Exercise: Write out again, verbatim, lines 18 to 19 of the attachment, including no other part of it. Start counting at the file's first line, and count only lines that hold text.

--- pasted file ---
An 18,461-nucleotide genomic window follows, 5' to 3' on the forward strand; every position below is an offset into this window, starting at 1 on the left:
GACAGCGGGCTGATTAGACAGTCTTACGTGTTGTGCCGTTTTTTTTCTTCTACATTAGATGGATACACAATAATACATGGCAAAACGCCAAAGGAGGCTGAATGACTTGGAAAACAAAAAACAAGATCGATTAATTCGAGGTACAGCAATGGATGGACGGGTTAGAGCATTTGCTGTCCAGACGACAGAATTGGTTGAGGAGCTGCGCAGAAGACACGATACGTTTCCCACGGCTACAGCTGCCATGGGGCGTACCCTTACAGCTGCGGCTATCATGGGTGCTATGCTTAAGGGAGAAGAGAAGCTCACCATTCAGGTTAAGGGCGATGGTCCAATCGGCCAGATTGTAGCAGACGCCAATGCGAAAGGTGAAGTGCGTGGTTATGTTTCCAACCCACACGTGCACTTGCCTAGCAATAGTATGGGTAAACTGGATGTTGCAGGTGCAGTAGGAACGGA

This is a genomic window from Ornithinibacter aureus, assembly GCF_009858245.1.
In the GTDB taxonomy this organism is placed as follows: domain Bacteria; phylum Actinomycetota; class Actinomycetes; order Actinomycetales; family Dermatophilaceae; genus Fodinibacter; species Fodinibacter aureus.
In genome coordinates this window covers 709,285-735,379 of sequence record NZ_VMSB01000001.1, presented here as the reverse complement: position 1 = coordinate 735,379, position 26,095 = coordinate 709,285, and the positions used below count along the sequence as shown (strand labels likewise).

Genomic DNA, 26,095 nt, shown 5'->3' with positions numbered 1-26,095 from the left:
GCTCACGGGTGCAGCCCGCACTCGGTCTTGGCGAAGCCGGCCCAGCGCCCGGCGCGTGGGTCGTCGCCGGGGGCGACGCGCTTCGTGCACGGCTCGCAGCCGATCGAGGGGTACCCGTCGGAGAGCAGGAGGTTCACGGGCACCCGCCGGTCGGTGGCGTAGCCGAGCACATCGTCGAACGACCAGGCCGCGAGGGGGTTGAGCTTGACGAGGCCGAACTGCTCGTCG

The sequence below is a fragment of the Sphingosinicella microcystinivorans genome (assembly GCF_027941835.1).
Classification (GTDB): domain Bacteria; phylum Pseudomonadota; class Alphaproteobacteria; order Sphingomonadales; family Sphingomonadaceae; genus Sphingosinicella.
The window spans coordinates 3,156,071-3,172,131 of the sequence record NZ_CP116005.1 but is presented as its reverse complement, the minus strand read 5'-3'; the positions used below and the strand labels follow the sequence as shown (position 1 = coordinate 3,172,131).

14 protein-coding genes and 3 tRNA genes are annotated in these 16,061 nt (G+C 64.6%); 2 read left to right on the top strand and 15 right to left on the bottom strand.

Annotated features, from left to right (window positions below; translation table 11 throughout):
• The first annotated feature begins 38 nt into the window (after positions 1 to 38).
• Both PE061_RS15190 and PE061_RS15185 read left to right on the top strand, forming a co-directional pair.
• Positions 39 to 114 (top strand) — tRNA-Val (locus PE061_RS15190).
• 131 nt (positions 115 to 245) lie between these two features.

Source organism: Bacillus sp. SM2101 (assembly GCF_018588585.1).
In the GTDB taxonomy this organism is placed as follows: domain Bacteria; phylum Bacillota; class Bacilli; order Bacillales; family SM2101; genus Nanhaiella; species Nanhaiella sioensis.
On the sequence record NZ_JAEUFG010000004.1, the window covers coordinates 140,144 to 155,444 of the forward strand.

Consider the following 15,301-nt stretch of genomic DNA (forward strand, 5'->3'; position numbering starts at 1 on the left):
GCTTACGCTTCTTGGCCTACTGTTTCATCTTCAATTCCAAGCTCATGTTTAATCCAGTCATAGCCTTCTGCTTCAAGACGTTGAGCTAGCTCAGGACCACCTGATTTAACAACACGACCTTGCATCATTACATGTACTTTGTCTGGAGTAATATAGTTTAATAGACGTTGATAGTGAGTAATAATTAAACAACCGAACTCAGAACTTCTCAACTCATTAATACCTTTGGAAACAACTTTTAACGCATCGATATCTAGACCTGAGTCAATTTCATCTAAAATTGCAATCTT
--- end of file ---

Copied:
In the GTDB taxonomy this organism is placed as follows: domain Bacteria; phylum Bacillota; class Bacilli; order Bacillales; family SM2101; genus Nanhaiella; species Nanhaiella sioensis.
On the sequence record NZ_JAEUFG010000004.1, the window covers coordinates 140,144 to 155,444 of the forward strand.